Patient’s experiences can be very different from medical knowledge. A medical student armed with a textbook might expect to find the man we visited in a dejected and defeated state given his prognosis. But he is not bitter or regretful about the fate he had been dealt. Our talk revealed that he is happy for the good life lived.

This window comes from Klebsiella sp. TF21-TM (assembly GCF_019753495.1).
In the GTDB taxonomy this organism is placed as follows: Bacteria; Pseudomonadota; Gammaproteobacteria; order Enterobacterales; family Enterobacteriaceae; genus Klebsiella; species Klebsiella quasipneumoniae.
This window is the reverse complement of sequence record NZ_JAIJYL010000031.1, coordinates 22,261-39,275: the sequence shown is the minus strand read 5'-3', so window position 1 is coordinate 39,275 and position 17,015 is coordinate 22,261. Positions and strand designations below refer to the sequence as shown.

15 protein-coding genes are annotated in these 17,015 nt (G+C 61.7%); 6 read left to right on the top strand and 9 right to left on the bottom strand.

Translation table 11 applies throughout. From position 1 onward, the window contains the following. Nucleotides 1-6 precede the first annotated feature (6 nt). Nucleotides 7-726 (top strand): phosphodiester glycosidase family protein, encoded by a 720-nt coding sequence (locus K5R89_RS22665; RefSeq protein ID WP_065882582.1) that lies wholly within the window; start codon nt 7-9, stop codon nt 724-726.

The board-game medium encapsulates this attitude. Although my personal attitude towards death is one of fear and angst, this man seems to trivialise its importance. This is why I attempted to trivialise death by spoofing Monopoly as “Mortality”. When I finished Photoshopping the logo, I was somewhat uneasy at having the idea of death juxtaposed on ‘fun and games’. And I remembered that I also had mixed feelings during the interview. The inner medical student wanted to cry and express my deepest condolences. But this (ironically) was not the empathic thing to do. This man did not see himself as a victim. He did not want anybody to sulk or feel sorry for him. He worries that his wife worries too much about him, and would rather her go enjoy herself and spend time with friends. So in keeping with his tone, the interview ended up being much more informal and jovial than we might expect for an end-of-life discussion. Part of me felt quite uncomfortable being like this, but I was certain it was the right thing to do.